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I was promoted to a new position in a new place with a new team three years ago. I was assigned to assist and take over leadership of part of the workload of a coworker. The coworker became jealous. He yelled at a senior person for giving me funding in front of a wide group. He refused to meet with me to discuss the policy for the work assignment for over five months. When we finally met I confronted him about avoiding me and said I knew he was moving forward on the work with involving me or giving me necessary information. He told me I got too personal and insulting and he did not have any response other than that. Three months later he said I didn’t deserve information or a plan and that the plan was that I should just ‘be ready’ and I should know that without being told. Three months later we finally talked about the policy and work and he yelled at me again saying I was trying take over his program and that I wasn’t capable. I talked to our supervisor early on and throughout this timeframe being completely honest about what was happening. My supervisor said he got two different stories and didn’t know which on to believe. He said that he was going to keep the whole program and we couldn’t share and gave me assignments outside my area of expertise. Meanwhile my coworker has said I have an attitude problem to many of our colleagues. The colleagues believe him because they are friends and party together and they don’t see the bully side at all. The coworker is almost always rude and demeaning especially when no one else is around. None of my coworkers seem to see my side except for a few people that are not doing anything about it. I recently spoke to my supervisor and told him again some of the insulting and damaging comments but he said if no one saw it and it’s not documented then it didn’t happen. There is a new senior supervisor but she seems to have been told I am a problem employee becuase she admonished me in front of a grou just when we were making introductions.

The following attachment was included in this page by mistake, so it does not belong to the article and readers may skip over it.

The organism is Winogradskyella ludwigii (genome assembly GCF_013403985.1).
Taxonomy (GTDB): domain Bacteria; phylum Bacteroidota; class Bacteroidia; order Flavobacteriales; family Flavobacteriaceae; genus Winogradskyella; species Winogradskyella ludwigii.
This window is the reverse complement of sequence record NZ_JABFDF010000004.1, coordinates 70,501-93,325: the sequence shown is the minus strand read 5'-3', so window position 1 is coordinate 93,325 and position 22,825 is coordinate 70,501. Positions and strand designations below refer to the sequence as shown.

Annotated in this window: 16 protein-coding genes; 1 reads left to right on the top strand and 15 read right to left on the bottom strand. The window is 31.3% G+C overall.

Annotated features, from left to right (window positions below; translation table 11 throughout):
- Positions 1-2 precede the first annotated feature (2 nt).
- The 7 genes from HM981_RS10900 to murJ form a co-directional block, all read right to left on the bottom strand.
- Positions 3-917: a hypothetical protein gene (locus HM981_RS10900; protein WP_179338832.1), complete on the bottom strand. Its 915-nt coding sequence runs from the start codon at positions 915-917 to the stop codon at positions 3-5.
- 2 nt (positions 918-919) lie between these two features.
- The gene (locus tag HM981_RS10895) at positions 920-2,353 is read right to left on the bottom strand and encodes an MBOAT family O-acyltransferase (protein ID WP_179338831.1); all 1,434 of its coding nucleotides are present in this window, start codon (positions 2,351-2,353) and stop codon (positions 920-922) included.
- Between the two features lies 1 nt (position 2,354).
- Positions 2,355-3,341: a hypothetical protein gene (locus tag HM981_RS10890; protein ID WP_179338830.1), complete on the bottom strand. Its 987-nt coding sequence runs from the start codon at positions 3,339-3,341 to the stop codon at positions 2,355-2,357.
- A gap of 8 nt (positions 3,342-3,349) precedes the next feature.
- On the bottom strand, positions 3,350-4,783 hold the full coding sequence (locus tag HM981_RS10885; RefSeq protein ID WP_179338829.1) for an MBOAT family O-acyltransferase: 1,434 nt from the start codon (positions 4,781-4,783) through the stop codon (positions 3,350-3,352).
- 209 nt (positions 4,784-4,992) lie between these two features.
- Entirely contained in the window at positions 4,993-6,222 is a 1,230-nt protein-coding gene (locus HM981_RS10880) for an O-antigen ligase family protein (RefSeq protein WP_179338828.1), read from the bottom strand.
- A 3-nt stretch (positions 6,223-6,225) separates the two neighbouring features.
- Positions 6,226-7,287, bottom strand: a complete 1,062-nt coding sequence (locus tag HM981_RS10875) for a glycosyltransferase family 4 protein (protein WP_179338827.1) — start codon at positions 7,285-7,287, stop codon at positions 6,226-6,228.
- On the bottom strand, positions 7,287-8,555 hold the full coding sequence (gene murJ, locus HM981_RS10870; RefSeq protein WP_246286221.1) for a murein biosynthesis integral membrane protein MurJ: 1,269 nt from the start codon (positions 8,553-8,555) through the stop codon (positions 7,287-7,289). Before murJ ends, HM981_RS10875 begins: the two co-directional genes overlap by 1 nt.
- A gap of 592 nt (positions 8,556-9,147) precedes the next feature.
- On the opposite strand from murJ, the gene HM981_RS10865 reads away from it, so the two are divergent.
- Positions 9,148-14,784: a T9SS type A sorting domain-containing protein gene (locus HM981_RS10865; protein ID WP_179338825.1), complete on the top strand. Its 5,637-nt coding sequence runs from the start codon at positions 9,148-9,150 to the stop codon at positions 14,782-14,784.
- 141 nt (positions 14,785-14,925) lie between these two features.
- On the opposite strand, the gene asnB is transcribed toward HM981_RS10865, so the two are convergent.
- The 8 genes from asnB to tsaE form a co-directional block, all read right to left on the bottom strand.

Is there any way out of this?

My career is very meaningful and rewarding outside of this office behavior. I have an excellent and award winning reputation from my previous position.

If I leave this position then this damage reputation may still follow me.

I can leave the organization all together and jump to another closely related industry but then I have to reestablish my reputation with a new group in a somewhat new industry.

What should I do??

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    What were you doing for last 5 months?? You were supposed to take over the management part, right? Why did you allow the situation to escalate to this stage? IMHO, the time to act was yesterday. – Sourav Ghosh Dec 13 '19 at 10:13
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    You mention "funding." That makes it sound like an academic or not-for-profit setup. Is that so? Also, you say you were "assigned to assist and take over leadership" of some work. What's the leadership part of your assignment? Please edit your question to clarify. – O. Jones Dec 13 '19 at 16:17